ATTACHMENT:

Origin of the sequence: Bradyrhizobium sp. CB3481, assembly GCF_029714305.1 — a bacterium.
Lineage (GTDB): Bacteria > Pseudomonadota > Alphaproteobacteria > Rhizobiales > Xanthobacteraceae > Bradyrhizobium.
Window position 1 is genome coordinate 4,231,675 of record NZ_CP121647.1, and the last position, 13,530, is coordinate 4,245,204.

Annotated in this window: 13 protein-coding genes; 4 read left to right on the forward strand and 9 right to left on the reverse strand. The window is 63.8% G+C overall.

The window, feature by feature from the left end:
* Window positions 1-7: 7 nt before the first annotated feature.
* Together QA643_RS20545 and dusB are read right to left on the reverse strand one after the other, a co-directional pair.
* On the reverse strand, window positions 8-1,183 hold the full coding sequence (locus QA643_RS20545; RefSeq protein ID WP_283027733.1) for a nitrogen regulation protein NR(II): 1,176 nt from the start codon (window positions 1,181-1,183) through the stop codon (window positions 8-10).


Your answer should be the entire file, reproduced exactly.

Origin of the sequence: Bradyrhizobium sp. CB3481, assembly GCF_029714305.1 — a bacterium.
Lineage (GTDB): Bacteria > Pseudomonadota > Alphaproteobacteria > Rhizobiales > Xanthobacteraceae > Bradyrhizobium.
Window position 1 is genome coordinate 4,231,675 of record NZ_CP121647.1, and the last position, 13,530, is coordinate 4,245,204.

Annotated in this window: 13 protein-coding genes; 4 read left to right on the forward strand and 9 right to left on the reverse strand. The window is 63.8% G+C overall.

The window, feature by feature from the left end:
* Window positions 1-7: 7 nt before the first annotated feature.
* Together QA643_RS20545 and dusB are read right to left on the reverse strand one after the other, a co-directional pair.
* On the reverse strand, window positions 8-1,183 hold the full coding sequence (locus QA643_RS20545; RefSeq protein ID WP_283027733.1) for a nitrogen regulation protein NR(II): 1,176 nt from the start codon (window positions 1,181-1,183) through the stop codon (window positions 8-10).